2004-10-22 / News

Forest Hills residents protest liquor license

By Rachel Haynie

Convenience store on Forest Drive has renewed lliquor license
Convenience store on Forest Drive has renewed lliquor license

Members of the Forest Hills Neighborhood Association are rallying this week in the Edgar Brown Building. Administrative Law Judge Ralph King Anderson III is expected to decide a case about which residents are up in arms.

At issue is the liquor license renewal application for a Forest Drive convenience store located near many of the homeowners in the close–knit neighborhood. The application to renew the license, issued in 1983, was made by owner of the property, Wayne Sharp, a Columbia businessman.

By law, residents’ proximity to the retail location gives them legal standing and a right to protest renewal of the permit. The homeowners’ association opposed renewal of the liquor license on July 1, 2004, stating in writing its intention to appear at a hearing on the matter.

Protestors are mandated to submit specific reasons why an application should be denied.

The homeowners’ association letter cited law enforcement problems originating from the location and its patrons. Those problems, as stated, range from littering and loitering to vandalism, theft, robbery, and drug activity.

On July 27, Sharp’s application to the SC Department of Revenue was denied due to public protest. Three days later Sharp’s attorney Ken Allen wrote that his client was waiving further agency consideration and was requesting a contested case hearing before the Administrative Law Court as soon as possible. Allen paid the filing fee on behalf of his client. Such a case only goes to the Administrative Law Court if the applicant requests it.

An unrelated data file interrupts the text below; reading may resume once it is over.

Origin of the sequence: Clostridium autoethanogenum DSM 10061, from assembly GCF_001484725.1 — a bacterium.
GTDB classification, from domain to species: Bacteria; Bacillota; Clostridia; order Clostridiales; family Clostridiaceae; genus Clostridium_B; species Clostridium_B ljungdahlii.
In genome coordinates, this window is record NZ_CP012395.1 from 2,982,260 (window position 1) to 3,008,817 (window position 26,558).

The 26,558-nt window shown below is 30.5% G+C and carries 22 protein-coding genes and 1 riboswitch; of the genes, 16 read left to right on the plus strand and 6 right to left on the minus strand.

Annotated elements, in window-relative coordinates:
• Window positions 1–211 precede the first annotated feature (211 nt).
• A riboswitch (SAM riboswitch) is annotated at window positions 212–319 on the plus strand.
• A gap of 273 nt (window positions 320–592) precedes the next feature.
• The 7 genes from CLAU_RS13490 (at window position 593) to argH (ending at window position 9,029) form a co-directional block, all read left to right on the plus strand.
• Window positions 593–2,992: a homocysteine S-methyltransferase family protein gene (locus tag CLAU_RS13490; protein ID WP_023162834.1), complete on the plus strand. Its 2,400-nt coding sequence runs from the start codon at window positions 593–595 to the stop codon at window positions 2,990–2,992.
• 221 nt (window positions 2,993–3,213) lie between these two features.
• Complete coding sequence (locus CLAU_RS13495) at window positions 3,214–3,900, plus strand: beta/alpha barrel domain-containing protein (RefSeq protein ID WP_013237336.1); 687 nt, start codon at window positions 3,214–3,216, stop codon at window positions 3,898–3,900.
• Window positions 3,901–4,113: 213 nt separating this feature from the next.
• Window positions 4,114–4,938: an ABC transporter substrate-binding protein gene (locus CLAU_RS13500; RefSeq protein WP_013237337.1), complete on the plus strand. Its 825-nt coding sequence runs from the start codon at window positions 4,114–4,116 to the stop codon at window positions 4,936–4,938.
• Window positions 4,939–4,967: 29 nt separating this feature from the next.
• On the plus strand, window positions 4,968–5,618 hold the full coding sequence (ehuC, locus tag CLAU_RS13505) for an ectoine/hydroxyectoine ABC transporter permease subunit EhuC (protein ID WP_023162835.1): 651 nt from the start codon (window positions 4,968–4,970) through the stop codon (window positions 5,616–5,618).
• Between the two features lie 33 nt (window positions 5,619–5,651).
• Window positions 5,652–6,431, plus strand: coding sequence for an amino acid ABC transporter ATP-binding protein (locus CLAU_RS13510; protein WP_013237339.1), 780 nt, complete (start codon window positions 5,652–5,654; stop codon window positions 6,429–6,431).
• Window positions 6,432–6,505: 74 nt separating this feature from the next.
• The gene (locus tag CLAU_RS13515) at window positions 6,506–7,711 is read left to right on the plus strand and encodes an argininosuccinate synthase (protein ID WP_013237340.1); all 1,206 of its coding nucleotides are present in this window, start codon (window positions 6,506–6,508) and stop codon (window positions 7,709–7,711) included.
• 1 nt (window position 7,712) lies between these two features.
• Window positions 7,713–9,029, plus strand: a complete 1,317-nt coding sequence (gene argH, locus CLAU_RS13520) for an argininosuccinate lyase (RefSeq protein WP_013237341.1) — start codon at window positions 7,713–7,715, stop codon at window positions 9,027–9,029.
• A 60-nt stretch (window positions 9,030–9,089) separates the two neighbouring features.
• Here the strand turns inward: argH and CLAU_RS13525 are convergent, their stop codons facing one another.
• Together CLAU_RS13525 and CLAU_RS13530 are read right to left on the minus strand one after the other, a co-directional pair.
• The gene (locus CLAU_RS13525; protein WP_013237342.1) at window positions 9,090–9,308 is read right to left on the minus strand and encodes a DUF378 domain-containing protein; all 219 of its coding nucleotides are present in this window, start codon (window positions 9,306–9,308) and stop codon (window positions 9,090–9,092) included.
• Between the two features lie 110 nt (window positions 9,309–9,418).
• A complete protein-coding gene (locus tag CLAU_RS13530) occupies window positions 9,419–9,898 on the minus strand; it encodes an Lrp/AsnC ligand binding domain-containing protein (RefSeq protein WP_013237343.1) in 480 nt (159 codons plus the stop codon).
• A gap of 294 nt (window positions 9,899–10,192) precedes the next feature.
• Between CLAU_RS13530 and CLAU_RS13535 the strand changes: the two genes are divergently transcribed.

Attorney Stephen Bates, retained by the neighborhood association, requested all information pertinent to protests, citations, and violations relevant to the location. Then, on August 4, 2004, Nicholas Sipe, chief council for regulatory litigation, ruled that if it were not for the question of suitability of the location, the permit would have been issued since there was no evidence to support denying the application.

The neighborhood association’s motion to intervene was granted August 24, 2004. Originally, a hearing had been scheduled for September 28, 2004, but a continuance was granted because a material witness for the neighborhood association would have been unavailable on that date.

The applicant’s attorney had requested that the convenience store be allowed to continue selling alcohol while the matter was being considered. The SC Department of Revenue, to whom the application for license renewal was made, has been excused from appearing at the hearing.

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